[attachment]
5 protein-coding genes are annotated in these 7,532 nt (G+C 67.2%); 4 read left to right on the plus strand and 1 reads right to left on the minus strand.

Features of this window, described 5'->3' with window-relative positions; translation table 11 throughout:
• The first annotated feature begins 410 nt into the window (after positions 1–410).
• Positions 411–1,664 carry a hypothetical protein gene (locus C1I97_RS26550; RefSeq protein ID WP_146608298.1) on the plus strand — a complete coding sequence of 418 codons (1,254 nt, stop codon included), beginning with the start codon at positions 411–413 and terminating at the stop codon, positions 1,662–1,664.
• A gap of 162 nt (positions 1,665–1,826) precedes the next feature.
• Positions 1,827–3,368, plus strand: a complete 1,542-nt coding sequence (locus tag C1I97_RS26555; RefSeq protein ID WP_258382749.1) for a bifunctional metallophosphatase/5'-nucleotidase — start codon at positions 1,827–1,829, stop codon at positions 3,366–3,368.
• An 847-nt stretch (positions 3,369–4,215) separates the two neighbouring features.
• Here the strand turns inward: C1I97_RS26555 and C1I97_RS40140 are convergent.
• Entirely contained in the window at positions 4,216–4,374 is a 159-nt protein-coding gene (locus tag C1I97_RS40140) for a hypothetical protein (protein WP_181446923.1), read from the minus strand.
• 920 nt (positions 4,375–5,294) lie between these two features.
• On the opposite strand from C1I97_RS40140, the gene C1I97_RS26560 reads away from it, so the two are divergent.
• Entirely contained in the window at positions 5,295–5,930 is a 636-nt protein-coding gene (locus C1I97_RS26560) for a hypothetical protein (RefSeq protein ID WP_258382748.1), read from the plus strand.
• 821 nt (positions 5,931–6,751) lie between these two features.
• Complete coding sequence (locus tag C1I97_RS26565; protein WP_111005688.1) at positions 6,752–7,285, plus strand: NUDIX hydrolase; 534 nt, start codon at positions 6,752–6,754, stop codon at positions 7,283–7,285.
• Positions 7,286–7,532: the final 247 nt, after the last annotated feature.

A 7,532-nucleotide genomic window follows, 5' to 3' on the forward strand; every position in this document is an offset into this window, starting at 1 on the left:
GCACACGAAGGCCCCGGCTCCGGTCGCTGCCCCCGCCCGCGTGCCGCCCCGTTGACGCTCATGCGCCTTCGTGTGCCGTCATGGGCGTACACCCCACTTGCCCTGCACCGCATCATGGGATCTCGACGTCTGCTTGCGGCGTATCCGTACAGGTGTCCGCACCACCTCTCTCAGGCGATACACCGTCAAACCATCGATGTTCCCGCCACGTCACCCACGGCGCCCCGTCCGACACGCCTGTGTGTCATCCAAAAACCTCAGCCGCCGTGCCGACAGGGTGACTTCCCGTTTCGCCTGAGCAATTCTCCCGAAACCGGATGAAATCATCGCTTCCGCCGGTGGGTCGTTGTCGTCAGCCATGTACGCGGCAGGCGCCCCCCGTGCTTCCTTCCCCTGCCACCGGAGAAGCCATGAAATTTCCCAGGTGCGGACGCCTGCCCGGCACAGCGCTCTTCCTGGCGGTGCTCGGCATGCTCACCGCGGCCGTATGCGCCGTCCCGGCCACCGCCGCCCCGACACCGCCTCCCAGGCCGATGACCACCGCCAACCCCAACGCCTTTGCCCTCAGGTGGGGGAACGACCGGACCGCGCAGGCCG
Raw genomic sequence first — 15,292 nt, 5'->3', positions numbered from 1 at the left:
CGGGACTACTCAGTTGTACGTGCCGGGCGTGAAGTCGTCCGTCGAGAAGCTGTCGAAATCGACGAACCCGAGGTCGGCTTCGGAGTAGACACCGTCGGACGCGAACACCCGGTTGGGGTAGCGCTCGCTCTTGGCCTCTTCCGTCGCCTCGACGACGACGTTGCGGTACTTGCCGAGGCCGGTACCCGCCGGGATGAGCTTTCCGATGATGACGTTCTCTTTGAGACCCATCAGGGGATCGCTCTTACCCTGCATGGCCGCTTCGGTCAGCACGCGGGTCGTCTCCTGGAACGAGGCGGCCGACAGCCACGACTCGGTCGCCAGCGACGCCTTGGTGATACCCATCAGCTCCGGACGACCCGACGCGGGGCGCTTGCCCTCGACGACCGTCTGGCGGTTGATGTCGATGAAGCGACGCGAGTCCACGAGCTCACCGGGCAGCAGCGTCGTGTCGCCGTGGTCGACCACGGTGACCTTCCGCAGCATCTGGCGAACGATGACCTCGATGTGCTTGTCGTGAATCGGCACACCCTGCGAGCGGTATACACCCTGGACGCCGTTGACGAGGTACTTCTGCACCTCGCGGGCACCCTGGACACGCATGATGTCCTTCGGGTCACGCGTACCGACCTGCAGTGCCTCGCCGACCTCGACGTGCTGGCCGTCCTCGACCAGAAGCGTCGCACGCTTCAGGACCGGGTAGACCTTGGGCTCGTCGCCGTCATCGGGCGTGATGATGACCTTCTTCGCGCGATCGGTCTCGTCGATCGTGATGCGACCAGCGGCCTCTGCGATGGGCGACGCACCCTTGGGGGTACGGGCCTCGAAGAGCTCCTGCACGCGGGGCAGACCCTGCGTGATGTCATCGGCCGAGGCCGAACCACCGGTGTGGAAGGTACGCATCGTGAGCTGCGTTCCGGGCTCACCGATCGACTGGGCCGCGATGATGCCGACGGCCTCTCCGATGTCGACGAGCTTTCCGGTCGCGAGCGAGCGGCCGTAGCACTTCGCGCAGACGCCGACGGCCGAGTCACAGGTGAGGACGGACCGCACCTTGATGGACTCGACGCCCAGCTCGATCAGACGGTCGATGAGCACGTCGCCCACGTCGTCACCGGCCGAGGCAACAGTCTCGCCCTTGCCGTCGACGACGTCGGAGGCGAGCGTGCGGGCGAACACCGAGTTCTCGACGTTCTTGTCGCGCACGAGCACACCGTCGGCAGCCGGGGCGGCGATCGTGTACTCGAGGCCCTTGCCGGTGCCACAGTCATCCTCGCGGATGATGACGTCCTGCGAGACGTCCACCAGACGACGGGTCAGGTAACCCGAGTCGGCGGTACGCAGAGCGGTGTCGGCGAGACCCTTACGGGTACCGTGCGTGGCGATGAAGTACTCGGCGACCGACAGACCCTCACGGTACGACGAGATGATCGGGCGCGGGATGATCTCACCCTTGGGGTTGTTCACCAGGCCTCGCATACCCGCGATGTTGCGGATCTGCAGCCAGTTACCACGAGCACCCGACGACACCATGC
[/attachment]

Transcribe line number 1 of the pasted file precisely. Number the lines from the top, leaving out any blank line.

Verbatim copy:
5 protein-coding genes are annotated in these 7,532 nt (G+C 67.2%); 4 read left to right on the plus strand and 1 reads right to left on the minus strand.